Dealing with the disengaged

By Chris Helm

Chris is fascinated by how people and businesses connect their aspirations together to create mutual benefit.

So it’s that time of year again – the annual (or bi-annual) engagement survey has been sent round and everybody is eagerly anticipating the results.

First result, the engagement score is up (celebrate wildly); second result, people want to be paid more (avoid eye contact and move on quickly); third result, 30% of respondents on the graduate scheme wanted more training. Cue the big response – put heads together, free up budget, form a working group and get ready to deliver more training. But why? Most businesses react in this way as they’re looking to show that they’re listening to employees and trying to improve engagement rates. But how many people who work in businesses (except those in HR and those who run the business) do you know that care about the engagement score? Chances are it’s a pretty low number.

Granted, everybody wants to be listened to, but in that respect engagement surveys are a pretty poor way of getting anything worth listening to. Typically, the people who spend the most time filling them out are the people who are having a shitty day, week or even month or those who’ve just had a run-in with their manager. The information you get tells you little about the things that are working well and motivating people to deploy discretionary effort and actively be more productive.

The picture above shows a simple way in which we can classify the engaged populations in any organisation. The strategy for each is simple:

  • Actively engaged – work closely with them to identify the environmental and cultural factors that are contributing to the high levels of engagement. Reward great performance accordingly.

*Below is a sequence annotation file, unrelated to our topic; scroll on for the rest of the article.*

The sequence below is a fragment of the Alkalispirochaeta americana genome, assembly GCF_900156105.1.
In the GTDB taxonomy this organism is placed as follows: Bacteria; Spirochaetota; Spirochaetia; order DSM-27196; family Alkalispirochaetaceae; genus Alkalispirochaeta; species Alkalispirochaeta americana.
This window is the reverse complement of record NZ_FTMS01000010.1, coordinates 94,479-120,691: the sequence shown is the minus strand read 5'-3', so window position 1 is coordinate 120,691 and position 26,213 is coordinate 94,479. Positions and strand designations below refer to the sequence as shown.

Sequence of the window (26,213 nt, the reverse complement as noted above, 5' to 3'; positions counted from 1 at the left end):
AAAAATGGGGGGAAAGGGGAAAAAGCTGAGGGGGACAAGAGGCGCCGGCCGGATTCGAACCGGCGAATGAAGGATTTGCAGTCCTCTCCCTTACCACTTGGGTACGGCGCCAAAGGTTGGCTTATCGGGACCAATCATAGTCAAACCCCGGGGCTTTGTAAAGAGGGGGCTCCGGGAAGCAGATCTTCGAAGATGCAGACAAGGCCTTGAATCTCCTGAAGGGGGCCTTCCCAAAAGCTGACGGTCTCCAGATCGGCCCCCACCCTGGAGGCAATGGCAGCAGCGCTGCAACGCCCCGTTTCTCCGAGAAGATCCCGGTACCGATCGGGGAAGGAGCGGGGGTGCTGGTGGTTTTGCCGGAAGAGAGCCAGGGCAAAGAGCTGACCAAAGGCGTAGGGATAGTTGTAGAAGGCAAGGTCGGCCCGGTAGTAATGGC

• Slightly engaged – identify what’s holding them back. Struggling with a certain aspect of work? Clearer goals needed?
  • Slightly disengaged – there’s generally something that’s tipped the balance in the wrong direction. Identify if it’s an endemic factor and endeavour to remove it. Otherwise, train managers to work more closely with staff to create personal pull/motivational factors.
  • Actively disengaged – help them to see the door. Often, disengaged employees have made a bad choice of job or career. But the sad truth is that most people won’t admit it to themselves and seek for someone else to blame or something to push back against rather than facing up to their own poor decisions and moving on. Let them know that it’s okay to leave or to look for a new job and that you’re happy to help them work out how if they need a bit of a hand.

Curt Coffman of Gallup says, “Engaged employees produce more, they make more money for the company, they create emotional engagement with the customers they serve, and they create environments where people are productive and accountable.”

But most engagement surveys typically get you information about what the actively disengaged population are thinking and feeling. And putting all your effort into fixing their issues doesn’t fix the problem, it just sets them off looking for something else to moan about. Research shows that when someone is actively disengaged, they spend more time working against the aims of the business than they do working for it. If businesses spent a little more time listening to the highly engaged people and less time pandering to the whingers, there would be a lot more engagement in engagement surveys!

So here are some top tips for finding out what the actively engaged folks think:

  • Conduct stayers interviews
  • Train team leaders to recognise high engagement and identify the conditions that create it
  • Find the hot spots – look for teams and departments that consistently perform well, have lower absence and attrition rates and higher profit margins. The chances are, there are some identifiable and replicable conditions staring you right in the face.

So what are you waiting for? Put down that engagement report and start talking to people.


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